Homily – Graduation – May 26, 2011

GRADUATION HOMILY 2011 –

It was in June of 2006 that Bishop Burbidge arrived in North Carolina as our new Bishop. Your class was finishing the 3rd grade. He came to St. Peter’s Church soon. He came to St. Peter’s School as you were beginning your 4th grade. At that time, he articulated his hopes for what a Catholic School should be. He described the type of place he hoped St. Peter’s would be. He had five hopes. That the school would be a place of prayer and that our students would be holy and have a relationship with God. That it would be a place where our Catholic faith is taught soundly and where the students know what it means to be a follower of Christ. That the school would be a place that provided quality education and our students would learn with competence. That our schools be places where vocations to the priesthood and religious life are encouraged and our students understand the uniqueness of that vocation. Lastly, that the school be a place where our students understand that the Church is universal, bigger than a parish.

Students, you have been a wonderful class. You have fulfilled those wishes of our Bishop. I thank you for actualizing Bishop Burbidge’s five hopes. Thank you for making St. Peter’s School a place of prayer. You have been faithful prayer partners to the younger students. I asked one of your teachers to describe the type of class you are. The response was: “This is a special class. They are holy. They pray and are gentle with each other.” You have listened to the teaching of our faith and lived it. I thank you for that. Mrs. King said to me yesterday: “I asked this class a day ago what they received from St. Peter’s. Almost unanimously, there responses included things like – what it means to be a follower of Christ or knowing Christ is always there for you.” Our school is a place of quality education in history, languages, technology, mathematics – in all areas. One of your teachers described you as high achievers, excellent students, highly talented intellectually, athletically and even in singing. You have done well. I thank you for applying yourselves to studies. Certainly, the Bishop’s hope that our school be a place where priesthood and religious vocations are encouraged happens here. I want to emphasize that God has to be calling some of you to serve him by a life solely dedicated to him. I urge you to listen over the next years and give Him whatever He asks. What an honor if he calls some of you to full service as priests and religious. Lastly, the school should give us a sense of the wider Church. I know you have that sense by your service projects of food for the poor, the Giving Tree the soup kitchen and your great love of Blessed John Paul II and Bishop Burbidge.

Yesterday, I saw Mr. Hughes and Mr. Farris going over to the parish hall to have pizza with you. I know how much they have enjoyed you this past year and your cooperation and your goodness. I heard it from them. The teachers will miss you. You are a class that has been very liked and very appreciated. I thank you for being good, for being dedicated to Christ and for being loving toward each other. We are very proud of you. Your class has made us happy.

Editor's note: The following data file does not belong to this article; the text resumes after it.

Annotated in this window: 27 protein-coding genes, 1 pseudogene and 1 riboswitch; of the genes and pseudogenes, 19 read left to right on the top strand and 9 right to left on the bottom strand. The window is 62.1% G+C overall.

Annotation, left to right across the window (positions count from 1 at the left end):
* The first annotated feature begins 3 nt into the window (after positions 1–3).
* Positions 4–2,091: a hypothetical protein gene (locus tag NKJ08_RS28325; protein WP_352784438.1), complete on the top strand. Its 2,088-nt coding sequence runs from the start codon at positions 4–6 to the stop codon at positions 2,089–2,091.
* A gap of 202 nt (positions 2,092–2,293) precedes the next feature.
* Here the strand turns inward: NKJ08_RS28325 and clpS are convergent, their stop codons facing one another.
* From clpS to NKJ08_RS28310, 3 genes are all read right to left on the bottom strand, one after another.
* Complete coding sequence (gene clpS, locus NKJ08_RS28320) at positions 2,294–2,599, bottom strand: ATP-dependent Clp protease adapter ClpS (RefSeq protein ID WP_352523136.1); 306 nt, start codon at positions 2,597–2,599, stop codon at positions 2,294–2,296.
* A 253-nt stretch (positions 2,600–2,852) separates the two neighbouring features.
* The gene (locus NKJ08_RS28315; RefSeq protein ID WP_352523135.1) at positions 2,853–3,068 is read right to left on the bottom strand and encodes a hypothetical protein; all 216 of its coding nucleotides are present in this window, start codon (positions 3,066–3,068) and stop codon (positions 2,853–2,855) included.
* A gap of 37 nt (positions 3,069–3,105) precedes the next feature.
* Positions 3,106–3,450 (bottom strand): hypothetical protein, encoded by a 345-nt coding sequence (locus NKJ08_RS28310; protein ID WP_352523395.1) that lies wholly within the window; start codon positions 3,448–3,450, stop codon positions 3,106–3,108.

Dr. Nelson and the teachers and staff have my absolute trust and gratitude for making St. Peter’s a wonderful school. They have my gratitude for the wonderful service and love they show you and all the students. I thank them. But in an even more special way, I want to thank your parents this morning. They made sacrifices to send you here. They wanted you to be educated in a Christian context where you would come to know Christ, his teaching and his life. I thank them for caring so much and for the many sacrifices they had to make over years for you to attend St. Peter’s School.

The Gospel of today’s Mass is fitting. It is actually part of Jesus Farewell Address to his friends. Listen to his words:
“I also love you. Remain in my love. Keep my commandments so that my joy might be in you and your joy might be complete.”
He tells us He loves us. We are to cherish that love and live as He taught. Then our joy will be complete. May I just encourage you to continue to grow in appreciation of Jesus and His love. It is more important than anything. This is what will give you joy and peace. This is what will bring you inner joy and happiness. This is what we have wanted to teach you. We want you to be happy and have joy and to get to heaven. Only in Christ is that possible. If you forget Him you miss out on the best part of life. If you find Him and live for Him, you find everything.

Each of you chose a patron saint. I heard your beautiful speeches about each choice on All Saints Day. I was impressed this past week to see that each of you listed your patron next to your name and picture in the Year Book. Today, May 26th, is the feast of St. Philip Neri, the Apostle of Rome in the 1500’s, Demetrius Lee’s patron. Philip Neri was consulted by popes, bishops and rulers and was loved by the poor, the sick and the street people. He was always cheerful. He was always prayerful, always filled with joy. It was because he found and knew Christ. May all of you always remain in Christ and have the joy of the saints, the joy of Jesus which no one can take from you. “Remain in my love. Keep my commandments so that my joy might be in you and your joy might be complete.”